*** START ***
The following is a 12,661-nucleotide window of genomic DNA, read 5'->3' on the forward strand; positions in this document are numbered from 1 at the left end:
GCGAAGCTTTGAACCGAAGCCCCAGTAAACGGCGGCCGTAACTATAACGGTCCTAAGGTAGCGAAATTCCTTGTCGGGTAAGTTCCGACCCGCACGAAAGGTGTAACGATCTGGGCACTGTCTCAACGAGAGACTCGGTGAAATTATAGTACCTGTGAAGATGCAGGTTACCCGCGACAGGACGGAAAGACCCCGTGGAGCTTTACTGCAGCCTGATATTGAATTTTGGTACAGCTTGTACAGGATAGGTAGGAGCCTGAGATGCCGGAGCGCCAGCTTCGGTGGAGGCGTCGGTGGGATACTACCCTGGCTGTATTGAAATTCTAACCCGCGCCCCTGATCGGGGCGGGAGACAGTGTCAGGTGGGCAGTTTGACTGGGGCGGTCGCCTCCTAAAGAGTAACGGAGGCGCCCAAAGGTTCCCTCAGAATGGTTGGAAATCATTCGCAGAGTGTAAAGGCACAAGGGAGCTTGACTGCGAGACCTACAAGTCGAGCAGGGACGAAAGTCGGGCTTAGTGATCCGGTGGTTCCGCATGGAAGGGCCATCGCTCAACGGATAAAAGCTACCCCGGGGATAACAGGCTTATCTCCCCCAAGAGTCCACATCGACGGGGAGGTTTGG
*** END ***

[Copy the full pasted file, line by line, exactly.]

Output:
The following is a 12,661-nucleotide window of genomic DNA, read 5'->3' on the forward strand; positions in this document are numbered from 1 at the left end:
GCGAAGCTTTGAACCGAAGCCCCAGTAAACGGCGGCCGTAACTATAACGGTCCTAAGGTAGCGAAATTCCTTGTCGGGTAAGTTCCGACCCGCACGAAAGGTGTAACGATCTGGGCACTGTCTCAACGAGAGACTCGGTGAAATTATAGTACCTGTGAAGATGCAGGTTACCCGCGACAGGACGGAAAGACCCCGTGGAGCTTTACTGCAGCCTGATATTGAATTTTGGTACAGCTTGTACAGGATAGGTAGGAGCCTGAGATGCCGGAGCGCCAGCTTCGGTGGAGGCGTCGGTGGGATACTACCCTGGCTGTATTGAAATTCTAACCCGCGCCCCTGATCGGGGCGGGAGACAGTGTCAGGTGGGCAGTTTGACTGGGGCGGTCGCCTCCTAAAGAGTAACGGAGGCGCCCAAAGGTTCCCTCAGAATGGTTGGAAATCATTCGCAGAGTGTAAAGGCACAAGGGAGCTTGACTGCGAGACCTACAAGTCGAGCAGGGACGAAAGTCGGGCTTAGTGATCCGGTGGTTCCGCATGGAAGGGCCATCGCTCAACGGATAAAAGCTACCCCGGGGATAACAGGCTTATCTCCCCCAAGAGTCCACATCGACGGGGAGGTTTGG